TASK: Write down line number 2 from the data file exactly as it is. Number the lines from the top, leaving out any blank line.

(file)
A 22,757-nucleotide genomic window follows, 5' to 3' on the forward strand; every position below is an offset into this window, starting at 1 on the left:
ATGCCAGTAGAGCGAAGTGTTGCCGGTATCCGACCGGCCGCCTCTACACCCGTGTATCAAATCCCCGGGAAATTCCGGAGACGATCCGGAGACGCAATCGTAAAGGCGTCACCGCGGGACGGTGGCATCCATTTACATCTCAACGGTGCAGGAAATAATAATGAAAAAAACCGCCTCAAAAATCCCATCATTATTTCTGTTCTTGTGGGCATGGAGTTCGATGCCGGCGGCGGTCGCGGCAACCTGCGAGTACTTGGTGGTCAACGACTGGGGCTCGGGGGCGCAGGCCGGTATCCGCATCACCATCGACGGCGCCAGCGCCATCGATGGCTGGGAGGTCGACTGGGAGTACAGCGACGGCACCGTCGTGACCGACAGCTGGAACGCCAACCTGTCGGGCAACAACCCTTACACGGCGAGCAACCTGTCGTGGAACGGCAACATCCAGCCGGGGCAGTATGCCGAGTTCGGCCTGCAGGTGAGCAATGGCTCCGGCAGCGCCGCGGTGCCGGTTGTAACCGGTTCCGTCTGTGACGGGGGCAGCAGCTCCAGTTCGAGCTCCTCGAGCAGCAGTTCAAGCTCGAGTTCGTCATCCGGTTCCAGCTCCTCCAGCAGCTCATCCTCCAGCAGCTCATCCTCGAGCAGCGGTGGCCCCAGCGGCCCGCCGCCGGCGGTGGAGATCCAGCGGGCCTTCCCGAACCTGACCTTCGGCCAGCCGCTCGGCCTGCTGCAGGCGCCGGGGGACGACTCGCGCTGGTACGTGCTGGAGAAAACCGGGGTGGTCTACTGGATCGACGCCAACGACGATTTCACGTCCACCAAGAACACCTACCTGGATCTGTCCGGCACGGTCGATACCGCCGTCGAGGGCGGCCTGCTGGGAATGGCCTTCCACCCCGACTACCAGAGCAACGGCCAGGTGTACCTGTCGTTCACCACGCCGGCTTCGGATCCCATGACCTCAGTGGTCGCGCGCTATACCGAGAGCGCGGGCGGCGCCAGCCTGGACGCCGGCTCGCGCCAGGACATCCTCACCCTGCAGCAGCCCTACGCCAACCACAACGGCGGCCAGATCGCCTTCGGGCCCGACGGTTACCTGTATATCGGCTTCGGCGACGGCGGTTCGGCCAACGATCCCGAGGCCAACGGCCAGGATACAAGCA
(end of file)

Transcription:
ATGCCAGTAGAGCGAAGTGTTGCCGGTATCCGACCGGCCGCCTCTACACCCGTGTATCAAATCCCCGGGAAATTCCGGAGACGATCCGGAGACGCAATCGTAAAGGCGTCACCGCGGGACGGTGGCATCCATTTACATCTCAACGGTGCAGGAAATAATAATGAAAAAAACCGCCTCAAAAATCCCATCATTATTTCTGTTCTTGTGGGCATGGAGTTCGATGCCGGCGGCGGTCGCGGCAACCTGCGAGTACTTGGTGGTCAACGACTGGGGCTCGGGGGCGCAGGCCGGTATCCGCATCACCATCGACGGCGCCAGCGCCATCGATGGCTGGGAGGTCGACTGGGAGTACAGCGACGGCACCGTCGTGACCGACAGCTGGAACGCCAACCTGTCGGGCAACAACCCTTACACGGCGAGCAACCTGTCGTGGAACGGCAACATCCAGCCGGGGCAGTATGCCGAGTTCGGCCTGCAGGTGAGCAATGGCTCCGGCAGCGCCGCGGTGCCGGTTGTAACCGGTTCCGTCTGTGACGGGGGCAGCAGCTCCAGTTCGAGCTCCTCGAGCAGCAGTTCAAGCTCGAGTTCGTCATCCGGTTCCAGCTCCTCCAGCAGCTCATCCTCCAGCAGCTCATCCTCGAGCAGCGGTGGCCCCAGCGGCCCGCCGCCGGCGGTGGAGATCCAGCGGGCCTTCCCGAACCTGACCTTCGGCCAGCCGCTCGGCCTGCTGCAGGCGCCGGGGGACGACTCGCGCTGGTACGTGCTGGAGAAAACCGGGGTGGTCTACTGGATCGACGCCAACGACGATTTCACGTCCACCAAGAACACCTACCTGGATCTGTCCGGCACGGTCGATACCGCCGTCGAGGGCGGCCTGCTGGGAATGGCCTTCCACCCCGACTACCAGAGCAACGGCCAGGTGTACCTGTCGTTCACCACGCCGGCTTCGGATCCCATGACCTCAGTGGTCGCGCGCTATACCGAGAGCGCGGGCGGCGCCAGCCTGGACGCCGGCTCGCGCCAGGACATCCTCACCCTGCAGCAGCCCTACGCCAACCACAACGGCGGCCAGATCGCCTTCGGGCCCGACGGTTACCTGTATATCGGCTTCGGCGACGGCGGTTCGGCCAACGATCCCGAGGCCAACGGCCAGGATACAAGCA